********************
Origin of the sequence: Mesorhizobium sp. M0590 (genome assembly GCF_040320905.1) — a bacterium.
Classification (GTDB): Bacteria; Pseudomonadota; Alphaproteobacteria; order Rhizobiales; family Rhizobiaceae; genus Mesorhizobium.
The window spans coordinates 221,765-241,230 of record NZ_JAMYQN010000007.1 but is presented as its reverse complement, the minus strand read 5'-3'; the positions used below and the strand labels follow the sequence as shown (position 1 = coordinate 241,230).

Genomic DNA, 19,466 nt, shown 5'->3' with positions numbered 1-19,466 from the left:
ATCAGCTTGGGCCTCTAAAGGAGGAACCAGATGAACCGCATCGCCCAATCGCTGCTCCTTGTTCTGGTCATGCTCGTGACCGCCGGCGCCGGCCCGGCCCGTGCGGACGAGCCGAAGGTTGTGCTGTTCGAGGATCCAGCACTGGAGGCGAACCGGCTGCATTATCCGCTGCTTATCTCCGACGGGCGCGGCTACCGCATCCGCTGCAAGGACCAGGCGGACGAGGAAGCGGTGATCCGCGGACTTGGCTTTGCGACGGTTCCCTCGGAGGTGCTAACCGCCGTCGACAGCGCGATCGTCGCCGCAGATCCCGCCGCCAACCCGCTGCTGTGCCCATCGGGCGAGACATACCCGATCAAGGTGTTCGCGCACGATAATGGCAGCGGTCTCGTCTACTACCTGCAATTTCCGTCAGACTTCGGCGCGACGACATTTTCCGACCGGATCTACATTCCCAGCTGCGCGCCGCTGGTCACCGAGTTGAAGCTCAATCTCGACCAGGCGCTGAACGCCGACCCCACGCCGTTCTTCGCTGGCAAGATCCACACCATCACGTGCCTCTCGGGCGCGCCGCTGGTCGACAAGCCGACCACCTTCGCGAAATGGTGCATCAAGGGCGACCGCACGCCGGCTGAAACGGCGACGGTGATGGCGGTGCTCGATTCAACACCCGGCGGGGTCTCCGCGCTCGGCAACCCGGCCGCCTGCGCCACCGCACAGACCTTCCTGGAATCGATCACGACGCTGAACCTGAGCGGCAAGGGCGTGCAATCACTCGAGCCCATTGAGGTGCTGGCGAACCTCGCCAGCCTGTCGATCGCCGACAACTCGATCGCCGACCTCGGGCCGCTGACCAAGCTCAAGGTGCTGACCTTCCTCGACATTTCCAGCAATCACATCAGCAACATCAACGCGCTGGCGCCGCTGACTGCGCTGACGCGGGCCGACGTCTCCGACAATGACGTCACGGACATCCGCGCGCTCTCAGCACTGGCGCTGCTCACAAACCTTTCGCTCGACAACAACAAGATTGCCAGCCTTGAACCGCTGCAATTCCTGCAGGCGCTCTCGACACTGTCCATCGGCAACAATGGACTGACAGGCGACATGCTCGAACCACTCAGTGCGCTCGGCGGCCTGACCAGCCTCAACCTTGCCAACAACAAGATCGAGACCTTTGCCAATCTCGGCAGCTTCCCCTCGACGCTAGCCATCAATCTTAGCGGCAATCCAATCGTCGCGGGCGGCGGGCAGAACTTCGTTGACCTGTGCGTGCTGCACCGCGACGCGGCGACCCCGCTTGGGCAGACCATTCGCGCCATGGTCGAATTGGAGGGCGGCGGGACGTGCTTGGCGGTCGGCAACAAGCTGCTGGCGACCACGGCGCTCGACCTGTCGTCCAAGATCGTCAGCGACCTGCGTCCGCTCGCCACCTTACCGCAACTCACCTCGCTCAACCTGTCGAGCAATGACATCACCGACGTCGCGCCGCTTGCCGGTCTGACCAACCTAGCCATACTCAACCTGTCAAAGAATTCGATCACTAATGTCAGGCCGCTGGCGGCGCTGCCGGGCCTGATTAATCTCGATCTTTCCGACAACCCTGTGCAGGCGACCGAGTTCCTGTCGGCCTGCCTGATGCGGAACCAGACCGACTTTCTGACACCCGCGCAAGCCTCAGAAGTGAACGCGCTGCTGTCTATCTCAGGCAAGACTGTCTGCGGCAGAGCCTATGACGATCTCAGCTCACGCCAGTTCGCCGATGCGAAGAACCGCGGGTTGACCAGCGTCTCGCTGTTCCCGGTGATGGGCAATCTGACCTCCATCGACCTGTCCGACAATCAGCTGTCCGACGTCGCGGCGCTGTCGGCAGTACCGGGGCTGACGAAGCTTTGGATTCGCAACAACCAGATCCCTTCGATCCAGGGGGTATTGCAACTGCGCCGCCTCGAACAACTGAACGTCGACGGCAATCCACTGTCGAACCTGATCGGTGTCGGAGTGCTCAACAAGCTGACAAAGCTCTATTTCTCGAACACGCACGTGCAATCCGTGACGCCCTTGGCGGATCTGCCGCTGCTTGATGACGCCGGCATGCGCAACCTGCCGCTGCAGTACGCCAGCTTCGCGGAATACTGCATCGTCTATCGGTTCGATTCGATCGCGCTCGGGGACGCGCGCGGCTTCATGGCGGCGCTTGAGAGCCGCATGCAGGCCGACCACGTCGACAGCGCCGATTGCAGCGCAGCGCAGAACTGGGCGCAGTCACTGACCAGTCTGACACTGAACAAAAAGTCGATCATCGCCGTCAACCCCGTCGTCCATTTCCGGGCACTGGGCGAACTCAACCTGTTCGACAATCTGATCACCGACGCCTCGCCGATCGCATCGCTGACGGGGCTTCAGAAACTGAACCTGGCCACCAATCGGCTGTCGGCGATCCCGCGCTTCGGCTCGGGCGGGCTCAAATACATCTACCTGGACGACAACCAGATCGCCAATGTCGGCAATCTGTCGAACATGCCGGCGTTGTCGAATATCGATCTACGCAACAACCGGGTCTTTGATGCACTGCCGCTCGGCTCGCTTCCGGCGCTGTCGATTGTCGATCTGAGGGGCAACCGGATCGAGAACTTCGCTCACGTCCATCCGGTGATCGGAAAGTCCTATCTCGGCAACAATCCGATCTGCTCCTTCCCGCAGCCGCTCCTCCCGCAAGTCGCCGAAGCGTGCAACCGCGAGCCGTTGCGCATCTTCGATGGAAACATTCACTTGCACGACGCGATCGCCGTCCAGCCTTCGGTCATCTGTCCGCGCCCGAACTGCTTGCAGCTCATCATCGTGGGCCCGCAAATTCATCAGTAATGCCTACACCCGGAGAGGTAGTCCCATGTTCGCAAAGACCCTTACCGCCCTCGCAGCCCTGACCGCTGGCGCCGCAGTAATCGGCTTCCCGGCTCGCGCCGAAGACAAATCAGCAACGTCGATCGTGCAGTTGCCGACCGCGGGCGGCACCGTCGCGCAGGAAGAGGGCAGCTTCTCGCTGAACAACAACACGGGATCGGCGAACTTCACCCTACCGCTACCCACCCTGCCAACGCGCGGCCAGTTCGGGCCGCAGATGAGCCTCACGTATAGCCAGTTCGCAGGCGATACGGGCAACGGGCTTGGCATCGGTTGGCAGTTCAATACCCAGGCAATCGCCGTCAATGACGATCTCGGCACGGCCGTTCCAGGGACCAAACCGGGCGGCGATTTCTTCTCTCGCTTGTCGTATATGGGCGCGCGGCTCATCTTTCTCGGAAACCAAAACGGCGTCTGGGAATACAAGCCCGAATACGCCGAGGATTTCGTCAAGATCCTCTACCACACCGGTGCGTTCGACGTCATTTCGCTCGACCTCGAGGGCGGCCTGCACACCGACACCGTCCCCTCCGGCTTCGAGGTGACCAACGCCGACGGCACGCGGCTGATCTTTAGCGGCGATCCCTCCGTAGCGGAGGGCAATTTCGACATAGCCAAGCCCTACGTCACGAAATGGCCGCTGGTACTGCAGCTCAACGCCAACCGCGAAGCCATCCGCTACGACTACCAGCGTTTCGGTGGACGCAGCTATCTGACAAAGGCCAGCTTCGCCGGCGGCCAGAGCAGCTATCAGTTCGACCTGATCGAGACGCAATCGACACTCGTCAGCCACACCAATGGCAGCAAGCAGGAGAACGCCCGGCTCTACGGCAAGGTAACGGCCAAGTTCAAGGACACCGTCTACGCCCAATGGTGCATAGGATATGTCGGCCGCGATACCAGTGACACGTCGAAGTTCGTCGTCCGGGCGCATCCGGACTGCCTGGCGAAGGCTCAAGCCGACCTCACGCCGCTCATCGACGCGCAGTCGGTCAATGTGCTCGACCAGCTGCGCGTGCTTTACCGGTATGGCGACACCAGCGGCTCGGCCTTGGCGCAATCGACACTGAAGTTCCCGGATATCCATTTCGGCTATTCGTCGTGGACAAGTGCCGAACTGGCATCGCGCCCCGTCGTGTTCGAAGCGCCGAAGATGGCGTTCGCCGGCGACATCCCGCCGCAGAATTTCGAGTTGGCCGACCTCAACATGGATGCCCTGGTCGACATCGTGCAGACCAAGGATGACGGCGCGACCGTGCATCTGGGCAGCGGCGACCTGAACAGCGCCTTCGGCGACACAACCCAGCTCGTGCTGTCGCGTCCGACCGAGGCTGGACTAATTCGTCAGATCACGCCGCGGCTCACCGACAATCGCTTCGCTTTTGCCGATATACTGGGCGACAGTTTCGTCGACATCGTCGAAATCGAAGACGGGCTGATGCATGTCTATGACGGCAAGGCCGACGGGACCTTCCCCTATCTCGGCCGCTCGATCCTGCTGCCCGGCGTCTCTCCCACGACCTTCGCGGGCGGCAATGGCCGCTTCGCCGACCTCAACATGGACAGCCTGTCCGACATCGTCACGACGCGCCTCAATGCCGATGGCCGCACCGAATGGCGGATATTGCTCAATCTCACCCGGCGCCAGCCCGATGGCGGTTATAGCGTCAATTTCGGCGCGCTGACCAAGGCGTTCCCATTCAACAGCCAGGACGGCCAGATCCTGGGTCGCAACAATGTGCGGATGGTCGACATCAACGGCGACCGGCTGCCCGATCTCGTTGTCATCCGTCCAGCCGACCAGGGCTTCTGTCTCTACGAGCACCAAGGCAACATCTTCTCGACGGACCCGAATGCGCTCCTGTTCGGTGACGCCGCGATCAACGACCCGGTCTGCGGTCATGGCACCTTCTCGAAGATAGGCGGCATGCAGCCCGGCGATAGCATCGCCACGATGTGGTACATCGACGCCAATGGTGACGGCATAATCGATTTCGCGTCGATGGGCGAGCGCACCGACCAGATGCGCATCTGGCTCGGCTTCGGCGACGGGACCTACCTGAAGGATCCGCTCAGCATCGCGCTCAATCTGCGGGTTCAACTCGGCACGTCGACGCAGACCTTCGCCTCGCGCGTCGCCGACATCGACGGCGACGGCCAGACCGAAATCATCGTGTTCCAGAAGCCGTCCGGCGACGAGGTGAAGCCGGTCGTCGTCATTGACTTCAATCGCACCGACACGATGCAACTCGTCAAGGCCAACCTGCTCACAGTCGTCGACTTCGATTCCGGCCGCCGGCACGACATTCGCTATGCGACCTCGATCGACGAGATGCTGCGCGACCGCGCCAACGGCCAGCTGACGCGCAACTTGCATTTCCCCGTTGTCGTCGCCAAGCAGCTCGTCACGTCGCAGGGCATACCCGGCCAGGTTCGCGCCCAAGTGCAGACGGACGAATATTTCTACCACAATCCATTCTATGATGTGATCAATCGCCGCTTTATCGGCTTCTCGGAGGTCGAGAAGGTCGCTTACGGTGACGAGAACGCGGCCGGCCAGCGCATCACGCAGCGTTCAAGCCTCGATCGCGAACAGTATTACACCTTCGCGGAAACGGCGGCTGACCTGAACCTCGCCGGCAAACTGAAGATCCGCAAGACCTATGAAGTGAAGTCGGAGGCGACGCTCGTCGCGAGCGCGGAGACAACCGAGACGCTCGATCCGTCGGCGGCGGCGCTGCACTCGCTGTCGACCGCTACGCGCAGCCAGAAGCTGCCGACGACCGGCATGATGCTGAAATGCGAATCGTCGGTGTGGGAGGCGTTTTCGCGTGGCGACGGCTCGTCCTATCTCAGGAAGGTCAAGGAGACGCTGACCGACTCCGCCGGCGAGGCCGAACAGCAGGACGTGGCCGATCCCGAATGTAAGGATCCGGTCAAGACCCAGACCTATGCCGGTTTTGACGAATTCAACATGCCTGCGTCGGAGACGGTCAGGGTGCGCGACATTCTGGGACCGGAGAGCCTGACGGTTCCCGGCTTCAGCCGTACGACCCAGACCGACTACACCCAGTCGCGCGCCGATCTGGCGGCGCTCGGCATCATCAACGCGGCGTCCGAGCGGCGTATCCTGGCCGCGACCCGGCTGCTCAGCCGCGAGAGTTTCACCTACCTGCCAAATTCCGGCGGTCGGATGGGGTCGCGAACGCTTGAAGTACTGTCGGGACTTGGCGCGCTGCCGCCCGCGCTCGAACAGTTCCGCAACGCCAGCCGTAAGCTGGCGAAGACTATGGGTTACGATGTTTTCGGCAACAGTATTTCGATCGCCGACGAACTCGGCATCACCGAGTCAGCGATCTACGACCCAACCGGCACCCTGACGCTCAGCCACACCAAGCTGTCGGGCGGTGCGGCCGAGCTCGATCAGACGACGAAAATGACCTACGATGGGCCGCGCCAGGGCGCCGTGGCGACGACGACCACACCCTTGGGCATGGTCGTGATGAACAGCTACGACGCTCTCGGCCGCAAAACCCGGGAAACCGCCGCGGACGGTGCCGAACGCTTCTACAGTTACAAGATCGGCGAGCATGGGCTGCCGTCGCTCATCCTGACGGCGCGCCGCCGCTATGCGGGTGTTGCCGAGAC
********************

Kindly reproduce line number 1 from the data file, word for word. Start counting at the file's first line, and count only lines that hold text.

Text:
Origin of the sequence: Mesorhizobium sp. M0590 (genome assembly GCF_040320905.1) — a bacterium.